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Transforming accounting curricula to enhance integrative learning

Author

Listed:
  • Bonnie Amelia Dean
  • Stephanie Perkiss
  • Milica Simic Misic
  • Karina Luzia

Abstract

Higher education is fundamental to the accounting profession. However, increased competition, the need to shape responsible global citizens and global influences impacting the profession have highlighted weaknesses in existing accounting curricula with regard to non‐technical skills, professional values and ethics. This paper reports on an approach to improve student learning in a first‐year undergraduate accounting subject through scholarship of teaching and learning and critical participatory action research. The paper highlights the importance of embedding opportunities for integrative learning in accounting curricula to enable students’ developing professional competencies and lifelong learning. It also provides a model for accounting educators to enhance integrative capabilities in their courses through engagement with scholarly research on teaching.

Suggested Citation

  • Bonnie Amelia Dean & Stephanie Perkiss & Milica Simic Misic & Karina Luzia, 2020. "Transforming accounting curricula to enhance integrative learning," Accounting and Finance, Accounting and Finance Association of Australia and New Zealand, vol. 60(3), pages 2301-2338, September.
  • Handle: RePEc:bla:acctfi:v:60:y:2020:i:3:p:2301-2338
    DOI: 10.1111/acfi.12363
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    File URL: https://doi.org/10.1111/acfi.12363
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    References listed on IDEAS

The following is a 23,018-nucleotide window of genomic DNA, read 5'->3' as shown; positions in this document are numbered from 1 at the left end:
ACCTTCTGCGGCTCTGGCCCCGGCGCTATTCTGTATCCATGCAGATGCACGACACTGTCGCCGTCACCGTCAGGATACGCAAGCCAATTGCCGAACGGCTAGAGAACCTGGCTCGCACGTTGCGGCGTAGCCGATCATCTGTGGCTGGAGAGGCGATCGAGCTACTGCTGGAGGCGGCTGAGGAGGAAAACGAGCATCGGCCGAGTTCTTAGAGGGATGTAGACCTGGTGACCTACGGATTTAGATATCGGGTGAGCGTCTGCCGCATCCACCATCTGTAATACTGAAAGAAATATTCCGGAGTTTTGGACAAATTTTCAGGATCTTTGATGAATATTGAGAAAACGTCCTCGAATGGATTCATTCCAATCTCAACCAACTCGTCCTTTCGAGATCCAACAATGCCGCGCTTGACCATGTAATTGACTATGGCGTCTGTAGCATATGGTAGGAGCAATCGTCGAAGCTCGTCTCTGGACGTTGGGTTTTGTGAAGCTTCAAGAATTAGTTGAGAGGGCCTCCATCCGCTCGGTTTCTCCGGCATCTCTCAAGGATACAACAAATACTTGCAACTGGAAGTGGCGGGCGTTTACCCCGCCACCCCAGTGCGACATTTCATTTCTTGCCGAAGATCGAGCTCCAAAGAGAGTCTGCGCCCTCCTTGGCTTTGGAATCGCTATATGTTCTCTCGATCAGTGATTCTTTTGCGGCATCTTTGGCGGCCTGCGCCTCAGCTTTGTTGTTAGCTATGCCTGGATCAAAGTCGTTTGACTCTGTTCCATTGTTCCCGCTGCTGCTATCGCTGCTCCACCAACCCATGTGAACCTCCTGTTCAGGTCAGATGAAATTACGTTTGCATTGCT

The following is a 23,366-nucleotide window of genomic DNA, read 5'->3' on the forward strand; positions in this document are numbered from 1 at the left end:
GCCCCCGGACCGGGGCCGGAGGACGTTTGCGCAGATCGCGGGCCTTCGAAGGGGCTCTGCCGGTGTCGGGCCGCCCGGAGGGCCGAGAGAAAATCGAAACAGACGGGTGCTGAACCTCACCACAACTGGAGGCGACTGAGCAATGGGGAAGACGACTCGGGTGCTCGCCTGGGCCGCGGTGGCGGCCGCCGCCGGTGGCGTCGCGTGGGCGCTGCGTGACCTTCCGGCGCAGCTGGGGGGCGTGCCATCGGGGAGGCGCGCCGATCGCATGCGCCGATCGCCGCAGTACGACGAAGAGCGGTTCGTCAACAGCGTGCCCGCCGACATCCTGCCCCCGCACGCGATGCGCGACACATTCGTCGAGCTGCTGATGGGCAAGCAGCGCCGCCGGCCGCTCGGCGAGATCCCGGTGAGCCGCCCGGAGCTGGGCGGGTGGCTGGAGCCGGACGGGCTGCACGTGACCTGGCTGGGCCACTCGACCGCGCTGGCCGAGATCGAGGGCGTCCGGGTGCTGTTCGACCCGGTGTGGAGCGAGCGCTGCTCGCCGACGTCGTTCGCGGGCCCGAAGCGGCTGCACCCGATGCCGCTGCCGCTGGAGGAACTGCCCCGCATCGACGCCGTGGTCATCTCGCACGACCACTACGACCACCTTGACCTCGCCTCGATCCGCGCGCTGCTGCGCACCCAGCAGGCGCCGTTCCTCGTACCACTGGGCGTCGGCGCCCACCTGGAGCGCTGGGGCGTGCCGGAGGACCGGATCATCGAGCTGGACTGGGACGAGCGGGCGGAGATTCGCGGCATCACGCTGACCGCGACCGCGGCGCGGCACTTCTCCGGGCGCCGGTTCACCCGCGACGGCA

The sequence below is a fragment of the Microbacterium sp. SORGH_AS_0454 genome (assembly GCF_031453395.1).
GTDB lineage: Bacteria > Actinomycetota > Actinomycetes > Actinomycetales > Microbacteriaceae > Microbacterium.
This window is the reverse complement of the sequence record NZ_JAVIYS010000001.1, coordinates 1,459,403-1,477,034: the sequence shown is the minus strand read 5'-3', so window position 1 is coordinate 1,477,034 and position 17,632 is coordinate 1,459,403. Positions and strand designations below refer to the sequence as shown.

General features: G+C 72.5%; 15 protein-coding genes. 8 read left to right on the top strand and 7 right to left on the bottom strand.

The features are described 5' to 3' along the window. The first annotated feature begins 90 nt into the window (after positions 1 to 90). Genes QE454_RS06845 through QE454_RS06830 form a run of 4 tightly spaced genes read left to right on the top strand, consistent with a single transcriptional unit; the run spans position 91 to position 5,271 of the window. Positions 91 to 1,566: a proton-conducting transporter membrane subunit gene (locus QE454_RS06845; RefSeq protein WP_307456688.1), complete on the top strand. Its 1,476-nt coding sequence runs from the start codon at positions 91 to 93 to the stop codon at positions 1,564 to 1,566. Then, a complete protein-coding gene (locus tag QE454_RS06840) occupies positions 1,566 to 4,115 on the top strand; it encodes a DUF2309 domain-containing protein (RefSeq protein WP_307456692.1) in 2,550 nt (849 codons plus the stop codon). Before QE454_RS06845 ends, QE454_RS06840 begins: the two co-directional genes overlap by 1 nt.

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    2. Dann Fisher & Diane Swanson & Jaime Schmidt, 2007. "Accounting Education Lags CPE Ethics Requirements: Implications for the Profession and a Call to Action," Accounting Education, Taylor & Francis Journals, vol. 16(4), pages 345-363.
    3. Paul De Lange & Beverley Jackling & Anne‐Marie Gut, 2006. "Accounting graduates’ perceptions of skills emphasis in undergraduate courses: an investigation from two Victorian universities," Accounting and Finance, Accounting and Finance Association of Australia and New Zealand, vol. 46(3), pages 365-386, September.
    4. Alan Sangster, 2015. "You Cannot Judge a Book by Its Cover: The Problems with Journal Rankings," Accounting Education, Taylor & Francis Journals, vol. 24(3), pages 175-186, June.
    5. Stanley, Trevor & Marsden, Stephen, 2013. "Accountancy capstone: Enhancing integration and professional identity," Journal of Accounting Education, Elsevier, vol. 31(4), pages 363-382.
    6. Avika Mungal & Melanie Cloete, 2016. "Preparing underprepared students for higher education and beyond: the development and implementation of an integrated project," Accounting Education, Taylor & Francis Journals, vol. 25(3), pages 203-222, June.
    7. Barry Cooper & Philomena Leung & Steven Dellaportas & Beverley Jackling & Grace Wong, 2008. "Ethics Education for Accounting Students—a Toolkit Approach," Accounting Education, Taylor & Francis Journals, vol. 17(4), pages 405-430.
    8. Marie H. Kavanagh & Lyndal Drennan, 2008. "What skills and attributes does an accounting graduate need? Evidence from student perceptions and employer expectations," Accounting and Finance, Accounting and Finance Association of Australia and New Zealand, vol. 48(2), pages 279-300, June.
    9. Apostolou, Barbara & Dorminey, Jack W. & Hassell, John M. & Rebele, James E., 2015. "Accounting education literature review (2013–2014)," Journal of Accounting Education, Elsevier, vol. 33(2), pages 69-127.
    10. Samantha Sin & Nicholas McGuigan, 2013. "Fit for Purpose: A Framework for Developing and Assessing Complex Graduate Attributes in a Changing Higher Education Environment," Accounting Education, Taylor & Francis Journals, vol. 22(6), pages 522-543, December.
    11. Nicholas McGuigan, 2015. "The Impact of Journal Rankings on Australasian Accounting Education Scholarship - A Personal View," Accounting Education, Taylor & Francis Journals, vol. 24(3), pages 187-207, June.
    12. Beverley Jackling & Paul De Lange, 2009. "Do Accounting Graduates' Skills Meet The Expectations of Employers? A Matter of Convergence or Divergence," Accounting Education, Taylor & Francis Journals, vol. 18(4-5), pages 369-385.
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